What does Trinitarian Prayer look like?

In continuing our series on Delighting in the Trinity: A Look at Trinitarian Prayer, today we focus on what is a Trinitarian prayer, what does it look like and start laying the groundwork for how to do it.

Trinitarian Prayer

A solid prayer life is instrumental in the life of a thriving Christian. As believers submit to God and bring their requests, petitions, concerns and thanksgivings to the Father, they notice that the fellowship and intimacy with the Triune God grows exponentially. They desire to talk with the Father, Son, and Spirit in all things about every aspect of their life. With the background on prayer and why it is good to pray, a Trinitarian model of prayer is to be presented. That is, a model of prayer that identifies and understands the distinct characteristics of each member of the Trinity and prays accordingly to each following the example of Christ.

The traditional theologically correct way of Trinitarian prayer is to pray to the Father, in the name of the Son, through the power of the Holy Spirit. This answers the question, “Who should I pray to?” As a piece of wood or slab of meat that has a distinct grain to it, so does prayer. “Praying to the Father, through the Son, by the Holy Spirit is not just the ‘theologically correct’ way to pray but a way of praying that draws real spiritual power from being aligned with reality. The reality is that Christian prayer is already tacitly Trinitarian, whether we recognize it or not. Aligning with it means praying with the grain instead of against it.”[1] The “grain” that Sanders mentions runs from the Spirit through the Son to the Father. Prayer designed by God has the built-in structure of mediation and directionality that has been there and more than likely we have been missing.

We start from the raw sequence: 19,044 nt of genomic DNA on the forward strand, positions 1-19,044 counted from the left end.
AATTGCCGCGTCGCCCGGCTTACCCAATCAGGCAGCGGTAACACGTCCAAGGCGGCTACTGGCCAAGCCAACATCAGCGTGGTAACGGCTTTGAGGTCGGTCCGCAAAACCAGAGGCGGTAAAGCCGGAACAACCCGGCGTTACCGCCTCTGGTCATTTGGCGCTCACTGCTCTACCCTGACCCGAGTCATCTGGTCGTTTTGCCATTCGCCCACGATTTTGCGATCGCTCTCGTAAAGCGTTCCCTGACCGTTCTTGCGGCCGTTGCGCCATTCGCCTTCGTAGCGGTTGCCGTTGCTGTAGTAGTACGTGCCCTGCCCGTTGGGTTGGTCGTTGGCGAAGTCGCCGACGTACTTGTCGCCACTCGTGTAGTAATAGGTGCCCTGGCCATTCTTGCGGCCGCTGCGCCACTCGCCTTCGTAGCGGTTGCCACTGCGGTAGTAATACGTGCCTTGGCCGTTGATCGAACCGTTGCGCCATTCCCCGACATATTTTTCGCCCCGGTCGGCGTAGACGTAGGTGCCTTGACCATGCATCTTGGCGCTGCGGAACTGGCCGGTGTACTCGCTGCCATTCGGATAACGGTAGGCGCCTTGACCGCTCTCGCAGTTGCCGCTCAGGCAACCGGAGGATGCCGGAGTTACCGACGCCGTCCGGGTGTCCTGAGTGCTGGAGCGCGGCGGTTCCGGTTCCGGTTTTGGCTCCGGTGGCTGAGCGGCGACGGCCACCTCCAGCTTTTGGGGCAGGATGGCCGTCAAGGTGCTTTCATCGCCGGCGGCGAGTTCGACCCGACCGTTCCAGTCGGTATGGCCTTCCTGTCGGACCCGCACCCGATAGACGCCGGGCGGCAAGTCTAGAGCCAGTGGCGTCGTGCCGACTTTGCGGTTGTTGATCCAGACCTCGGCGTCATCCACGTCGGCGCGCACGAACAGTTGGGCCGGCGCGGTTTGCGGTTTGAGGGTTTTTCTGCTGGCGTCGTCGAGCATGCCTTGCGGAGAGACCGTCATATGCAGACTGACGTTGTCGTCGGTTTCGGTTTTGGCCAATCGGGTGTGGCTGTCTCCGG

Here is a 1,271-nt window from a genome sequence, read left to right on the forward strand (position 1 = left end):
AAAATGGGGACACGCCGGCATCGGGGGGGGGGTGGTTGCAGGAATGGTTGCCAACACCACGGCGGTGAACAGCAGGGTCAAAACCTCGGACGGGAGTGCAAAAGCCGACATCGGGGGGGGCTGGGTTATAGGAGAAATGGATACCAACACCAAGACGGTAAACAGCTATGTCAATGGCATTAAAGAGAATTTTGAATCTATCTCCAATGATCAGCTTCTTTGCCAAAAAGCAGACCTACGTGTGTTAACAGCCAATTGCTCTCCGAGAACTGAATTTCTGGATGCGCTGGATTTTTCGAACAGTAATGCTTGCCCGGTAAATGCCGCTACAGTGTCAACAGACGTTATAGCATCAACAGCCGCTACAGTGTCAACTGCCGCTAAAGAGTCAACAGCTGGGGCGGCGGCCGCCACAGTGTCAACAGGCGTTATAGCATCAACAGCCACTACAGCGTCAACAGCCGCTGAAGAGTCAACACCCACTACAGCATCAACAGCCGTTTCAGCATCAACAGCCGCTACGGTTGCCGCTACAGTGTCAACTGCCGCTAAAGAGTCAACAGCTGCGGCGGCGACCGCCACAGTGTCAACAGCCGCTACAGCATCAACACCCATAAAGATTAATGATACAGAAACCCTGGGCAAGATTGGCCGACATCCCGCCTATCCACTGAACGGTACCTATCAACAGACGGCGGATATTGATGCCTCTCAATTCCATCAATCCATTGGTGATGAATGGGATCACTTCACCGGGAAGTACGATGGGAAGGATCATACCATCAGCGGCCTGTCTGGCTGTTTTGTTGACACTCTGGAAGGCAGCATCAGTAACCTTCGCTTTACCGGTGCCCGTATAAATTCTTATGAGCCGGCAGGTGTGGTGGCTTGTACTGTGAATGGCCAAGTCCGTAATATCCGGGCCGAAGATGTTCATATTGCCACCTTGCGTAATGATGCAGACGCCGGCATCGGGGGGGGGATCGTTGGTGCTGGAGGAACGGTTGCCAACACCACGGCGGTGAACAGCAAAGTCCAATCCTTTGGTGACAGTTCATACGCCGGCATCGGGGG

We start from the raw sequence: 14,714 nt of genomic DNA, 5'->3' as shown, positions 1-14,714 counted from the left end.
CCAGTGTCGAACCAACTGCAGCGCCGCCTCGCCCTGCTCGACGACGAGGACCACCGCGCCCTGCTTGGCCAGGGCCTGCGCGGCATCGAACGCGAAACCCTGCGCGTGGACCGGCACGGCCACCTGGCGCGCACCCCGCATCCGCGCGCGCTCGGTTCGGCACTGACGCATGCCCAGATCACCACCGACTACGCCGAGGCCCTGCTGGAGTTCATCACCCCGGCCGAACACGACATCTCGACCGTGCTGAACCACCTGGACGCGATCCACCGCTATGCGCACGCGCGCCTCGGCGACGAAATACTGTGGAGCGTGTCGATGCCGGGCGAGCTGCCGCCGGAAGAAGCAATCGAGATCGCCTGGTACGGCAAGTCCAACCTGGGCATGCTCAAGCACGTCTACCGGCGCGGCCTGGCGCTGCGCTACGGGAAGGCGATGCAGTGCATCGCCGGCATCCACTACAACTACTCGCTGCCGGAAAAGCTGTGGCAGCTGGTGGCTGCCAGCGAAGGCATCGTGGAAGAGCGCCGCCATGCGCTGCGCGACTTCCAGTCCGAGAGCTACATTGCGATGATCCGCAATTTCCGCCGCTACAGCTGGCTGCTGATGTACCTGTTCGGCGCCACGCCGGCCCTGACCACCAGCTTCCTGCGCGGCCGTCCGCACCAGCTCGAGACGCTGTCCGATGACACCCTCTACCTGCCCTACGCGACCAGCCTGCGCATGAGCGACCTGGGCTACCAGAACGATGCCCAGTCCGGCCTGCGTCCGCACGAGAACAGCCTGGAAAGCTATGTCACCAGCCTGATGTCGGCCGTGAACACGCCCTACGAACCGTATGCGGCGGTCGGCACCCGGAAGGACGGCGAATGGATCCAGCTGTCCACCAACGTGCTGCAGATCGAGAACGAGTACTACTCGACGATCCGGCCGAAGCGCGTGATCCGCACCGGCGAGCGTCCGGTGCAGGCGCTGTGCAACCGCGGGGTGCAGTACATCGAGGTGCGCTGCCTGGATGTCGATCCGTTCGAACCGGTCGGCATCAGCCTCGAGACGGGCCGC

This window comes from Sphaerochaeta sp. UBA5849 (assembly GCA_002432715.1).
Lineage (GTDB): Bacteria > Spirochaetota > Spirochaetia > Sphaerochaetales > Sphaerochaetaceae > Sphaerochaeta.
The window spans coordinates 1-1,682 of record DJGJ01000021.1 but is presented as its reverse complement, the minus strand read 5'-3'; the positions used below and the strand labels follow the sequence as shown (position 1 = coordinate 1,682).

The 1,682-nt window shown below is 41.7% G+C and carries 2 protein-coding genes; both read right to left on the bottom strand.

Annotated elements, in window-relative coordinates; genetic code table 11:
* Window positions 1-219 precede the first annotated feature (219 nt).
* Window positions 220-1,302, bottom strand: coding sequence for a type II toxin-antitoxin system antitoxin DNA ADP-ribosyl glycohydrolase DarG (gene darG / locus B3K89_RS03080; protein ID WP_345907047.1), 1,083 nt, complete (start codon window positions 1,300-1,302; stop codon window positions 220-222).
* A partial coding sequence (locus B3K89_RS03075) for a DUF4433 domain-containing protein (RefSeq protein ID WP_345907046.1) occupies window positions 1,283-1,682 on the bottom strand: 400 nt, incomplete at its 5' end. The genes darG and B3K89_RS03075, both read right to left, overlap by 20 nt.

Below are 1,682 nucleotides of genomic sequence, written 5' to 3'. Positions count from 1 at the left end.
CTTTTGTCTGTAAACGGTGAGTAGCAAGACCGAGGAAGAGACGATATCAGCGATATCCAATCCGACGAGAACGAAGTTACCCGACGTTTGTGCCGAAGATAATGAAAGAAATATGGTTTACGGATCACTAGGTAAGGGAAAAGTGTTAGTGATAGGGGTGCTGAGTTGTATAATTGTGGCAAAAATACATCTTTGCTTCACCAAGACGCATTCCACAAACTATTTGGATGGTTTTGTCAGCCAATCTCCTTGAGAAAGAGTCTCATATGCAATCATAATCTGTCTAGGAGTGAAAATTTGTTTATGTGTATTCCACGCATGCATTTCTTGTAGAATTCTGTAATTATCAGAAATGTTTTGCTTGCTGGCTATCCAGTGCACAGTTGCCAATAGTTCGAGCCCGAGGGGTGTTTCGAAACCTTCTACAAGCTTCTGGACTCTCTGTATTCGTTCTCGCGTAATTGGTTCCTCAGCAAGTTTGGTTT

Prayer follows a standard that reflects the order of the Trinity.[2] It is important to know what those roles are and how the roles of each Person of the Trinity are distinguished. We pray to the Father because He has absolute and uncontested supremacy, including authority over the Son and the Spirit. Yet, as finite creatures, the only way we can come to the Father is on the basis of Christ, who alone is the Mediator between God and men. We come in His name by His authority because of His grace. The words “In Jesus’ name, Amen,” are not empty words we tack on at the end of prayer, but are the difference between a prayer that reaches the Father and just mere words. The only way we come to the Father, in the name of Jesus, is by the power of the Spirit inside of us conforming us into the likeness of Christ helping us honor Christ by praying the will of Christ for His kingdom.[3] That is why we must pray at all times “in the Spirit.” Thus, Christian prayer recognizes the eternal order reflected in the Trinitarian relations among the Persons of the Godhead.[4]

[1] Fred Sanders, The Deep Things of God: How the Trinity Changes Everything, (Wheaton: Crossway, 2010), 212.

[2] Bruce A. Ware, Father, Son, & Holy Spirit: Relationships, Roles & Relevance, (Wheaton: Crossway, 2005), 153.

[3] Ibid.

[4] Ibid.

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